Thursday, May 8, 2014

The Dynasties of China: A History, by Bamber Gascoigne.

People who know me fairly well are no doubt familiar that my specialization with history is mostly Europe and the United States. I am, of course, passingly familiar with some more general facts of world history, but much of my studies have been focused on, to put it plainly, dead white men. In an ongoing attempt to try and learn more about the history of the majority of the world I picked up this book a while ago and finally got around to reading it. Going into this book I was aware that it was going to be a very basic primer talking about Chinese history in very broad strokes, but I thought that'd be particularly useful in giving me a much better understanding of the world's largest countries in terms of geography, economy, and population. Overall the book did an adequate job, and I hope to be able to explore more about China's four thousand year old culture.

The thing that I found rather frustrating, and I had to keep telling myself in my mind, is that this is a very basic book covering four thousand years of history in about two hundred pages. I alone have read books that talked about events that happened in a few weeks in twice as many pages, so I had to keep in mind that this book wasn't going to go into as much detail as I'd like just because of its broad focus. I would have also liked perhaps a list of recommended reading on topics discussed within the book to further my understanding of Chinese history, but unfortunately that simply was not the case in this text. However, as a very basic primer I feel like it managed to cover a lot of ground very quickly and give the reader a very good grounding in Chinese history. With a timeline and map it also looks like a handy quick reference for students going further in depth in Chinese history.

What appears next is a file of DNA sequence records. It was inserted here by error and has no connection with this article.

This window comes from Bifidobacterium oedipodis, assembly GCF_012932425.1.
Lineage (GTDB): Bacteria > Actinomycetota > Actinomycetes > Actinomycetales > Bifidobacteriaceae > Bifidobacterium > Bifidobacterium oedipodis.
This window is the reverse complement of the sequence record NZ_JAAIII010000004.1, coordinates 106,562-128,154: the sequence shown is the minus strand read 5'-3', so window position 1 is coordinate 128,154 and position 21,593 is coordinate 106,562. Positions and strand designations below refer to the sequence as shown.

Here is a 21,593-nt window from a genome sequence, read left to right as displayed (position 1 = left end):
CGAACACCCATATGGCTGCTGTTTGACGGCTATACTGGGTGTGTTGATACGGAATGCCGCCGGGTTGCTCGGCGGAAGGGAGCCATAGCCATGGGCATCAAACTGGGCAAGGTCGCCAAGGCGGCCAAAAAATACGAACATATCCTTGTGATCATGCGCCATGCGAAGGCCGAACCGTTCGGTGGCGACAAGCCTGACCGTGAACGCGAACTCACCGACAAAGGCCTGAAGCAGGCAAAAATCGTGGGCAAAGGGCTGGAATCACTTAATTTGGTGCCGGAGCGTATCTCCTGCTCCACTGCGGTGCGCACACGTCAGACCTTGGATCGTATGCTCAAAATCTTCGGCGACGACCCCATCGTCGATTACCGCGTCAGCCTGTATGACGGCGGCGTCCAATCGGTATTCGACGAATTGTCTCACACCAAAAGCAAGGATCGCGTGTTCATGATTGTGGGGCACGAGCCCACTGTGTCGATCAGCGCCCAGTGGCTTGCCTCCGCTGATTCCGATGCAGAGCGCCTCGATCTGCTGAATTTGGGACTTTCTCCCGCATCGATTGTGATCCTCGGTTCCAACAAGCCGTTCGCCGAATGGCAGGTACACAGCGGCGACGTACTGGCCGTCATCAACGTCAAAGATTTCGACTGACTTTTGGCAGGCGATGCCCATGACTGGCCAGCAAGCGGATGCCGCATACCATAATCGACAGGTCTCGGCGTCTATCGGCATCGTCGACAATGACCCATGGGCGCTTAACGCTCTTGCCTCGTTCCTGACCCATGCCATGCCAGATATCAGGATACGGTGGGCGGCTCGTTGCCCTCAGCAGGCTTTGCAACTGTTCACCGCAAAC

This text manages to touch on many issues, such as trade, religion, philosophy, poetry, and China's notorious civil service examinations. At points, however, I feel like this book decided to opt out of talking about the big picture to focus on individuals, which I feel is rather at odds with the intended focus of the book. I personally tend to be a big picture historian and don't really like focusing on one individual because I feel like it places too much emphasis on the person rather than the larger social, economic, and political framework which they inhabit. People certainly can be important, but I am staunchly of the opinion that it's the circumstances that allow them to be influential rather than some innate quality within the person themselves. I felt like Gascoigne focused on influential individuals to the detriment of the larger picture, which really should have been the main focus for a basic primer like this.

The one thing I did notice, and I found rather frustrating, was there were a couple of points where there was a focus on the exotic aspects of China, as if it was still a strange land to be explored by white people. The focus on human sacrifices during the Zhou period, the extremes of Legalism during the brief Qin dynasty, the more interesting of Taoist sexual practices, and the horrors of footbinding all were mentioned in considerable detail. And while these are all part of history and certainly shouldn't be forgotten, I feel like they were presented in a "Look at how different those foreigners are from us!" manner. The presentation certainly could have been done with far more dignity than it seemed to be done here.

Overall it was a very good primer for learning the very basics of Chinese history and I'd recommend it for people looking to get a start. Personally I think I will at least attempt to read more about Imperial China in the future.

- Kalpar

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